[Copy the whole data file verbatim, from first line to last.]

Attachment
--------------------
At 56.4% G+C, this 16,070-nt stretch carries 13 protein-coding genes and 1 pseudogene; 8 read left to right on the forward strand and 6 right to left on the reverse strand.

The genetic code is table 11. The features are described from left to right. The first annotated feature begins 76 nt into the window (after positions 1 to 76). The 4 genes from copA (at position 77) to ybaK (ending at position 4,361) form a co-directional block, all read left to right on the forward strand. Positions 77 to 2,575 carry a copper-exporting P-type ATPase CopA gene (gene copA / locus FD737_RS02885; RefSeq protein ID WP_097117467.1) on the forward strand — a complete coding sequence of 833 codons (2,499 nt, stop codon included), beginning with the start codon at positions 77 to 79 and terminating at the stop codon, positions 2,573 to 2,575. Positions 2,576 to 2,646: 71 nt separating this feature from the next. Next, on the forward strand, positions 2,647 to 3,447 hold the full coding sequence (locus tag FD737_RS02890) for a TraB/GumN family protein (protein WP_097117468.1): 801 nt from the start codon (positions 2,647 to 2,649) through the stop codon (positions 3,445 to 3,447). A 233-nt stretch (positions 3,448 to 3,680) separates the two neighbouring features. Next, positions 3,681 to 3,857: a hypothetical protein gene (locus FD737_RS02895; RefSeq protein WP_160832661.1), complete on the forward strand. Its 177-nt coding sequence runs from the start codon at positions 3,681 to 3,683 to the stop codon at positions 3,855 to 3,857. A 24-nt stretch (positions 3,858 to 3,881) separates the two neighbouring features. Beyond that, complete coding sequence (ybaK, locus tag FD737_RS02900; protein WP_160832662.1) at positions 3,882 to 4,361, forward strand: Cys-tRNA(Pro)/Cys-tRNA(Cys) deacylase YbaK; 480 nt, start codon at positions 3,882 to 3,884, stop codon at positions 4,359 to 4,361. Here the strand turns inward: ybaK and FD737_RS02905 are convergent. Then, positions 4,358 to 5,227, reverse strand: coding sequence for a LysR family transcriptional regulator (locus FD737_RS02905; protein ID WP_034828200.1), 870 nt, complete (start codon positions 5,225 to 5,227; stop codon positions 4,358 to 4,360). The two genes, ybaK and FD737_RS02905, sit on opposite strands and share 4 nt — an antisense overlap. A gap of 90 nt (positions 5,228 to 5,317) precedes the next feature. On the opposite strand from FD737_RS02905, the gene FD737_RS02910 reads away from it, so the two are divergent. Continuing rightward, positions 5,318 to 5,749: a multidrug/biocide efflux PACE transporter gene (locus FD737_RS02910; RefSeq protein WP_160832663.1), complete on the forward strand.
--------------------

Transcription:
At 56.4% G+C, this 16,070-nt stretch carries 13 protein-coding genes and 1 pseudogene; 8 read left to right on the forward strand and 6 right to left on the reverse strand.

The genetic code is table 11. The features are described from left to right. The first annotated feature begins 76 nt into the window (after positions 1 to 76). The 4 genes from copA (at position 77) to ybaK (ending at position 4,361) form a co-directional block, all read left to right on the forward strand. Positions 77 to 2,575 carry a copper-exporting P-type ATPase CopA gene (gene copA / locus FD737_RS02885; RefSeq protein ID WP_097117467.1) on the forward strand — a complete coding sequence of 833 codons (2,499 nt, stop codon included), beginning with the start codon at positions 77 to 79 and terminating at the stop codon, positions 2,573 to 2,575. Positions 2,576 to 2,646: 71 nt separating this feature from the next. Next, on the forward strand, positions 2,647 to 3,447 hold the full coding sequence (locus tag FD737_RS02890) for a TraB/GumN family protein (protein WP_097117468.1): 801 nt from the start codon (positions 2,647 to 2,649) through the stop codon (positions 3,445 to 3,447). A 233-nt stretch (positions 3,448 to 3,680) separates the two neighbouring features. Next, positions 3,681 to 3,857: a hypothetical protein gene (locus FD737_RS02895; RefSeq protein WP_160832661.1), complete on the forward strand. Its 177-nt coding sequence runs from the start codon at positions 3,681 to 3,683 to the stop codon at positions 3,855 to 3,857. A 24-nt stretch (positions 3,858 to 3,881) separates the two neighbouring features. Beyond that, complete coding sequence (ybaK, locus tag FD737_RS02900; protein WP_160832662.1) at positions 3,882 to 4,361, forward strand: Cys-tRNA(Pro)/Cys-tRNA(Cys) deacylase YbaK; 480 nt, start codon at positions 3,882 to 3,884, stop codon at positions 4,359 to 4,361. Here the strand turns inward: ybaK and FD737_RS02905 are convergent. Then, positions 4,358 to 5,227, reverse strand: coding sequence for a LysR family transcriptional regulator (locus FD737_RS02905; protein ID WP_034828200.1), 870 nt, complete (start codon positions 5,225 to 5,227; stop codon positions 4,358 to 4,360). The two genes, ybaK and FD737_RS02905, sit on opposite strands and share 4 nt — an antisense overlap. A gap of 90 nt (positions 5,228 to 5,317) precedes the next feature. On the opposite strand from FD737_RS02905, the gene FD737_RS02910 reads away from it, so the two are divergent. Continuing rightward, positions 5,318 to 5,749: a multidrug/biocide efflux PACE transporter gene (locus FD737_RS02910; RefSeq protein WP_160832663.1), complete on the forward strand.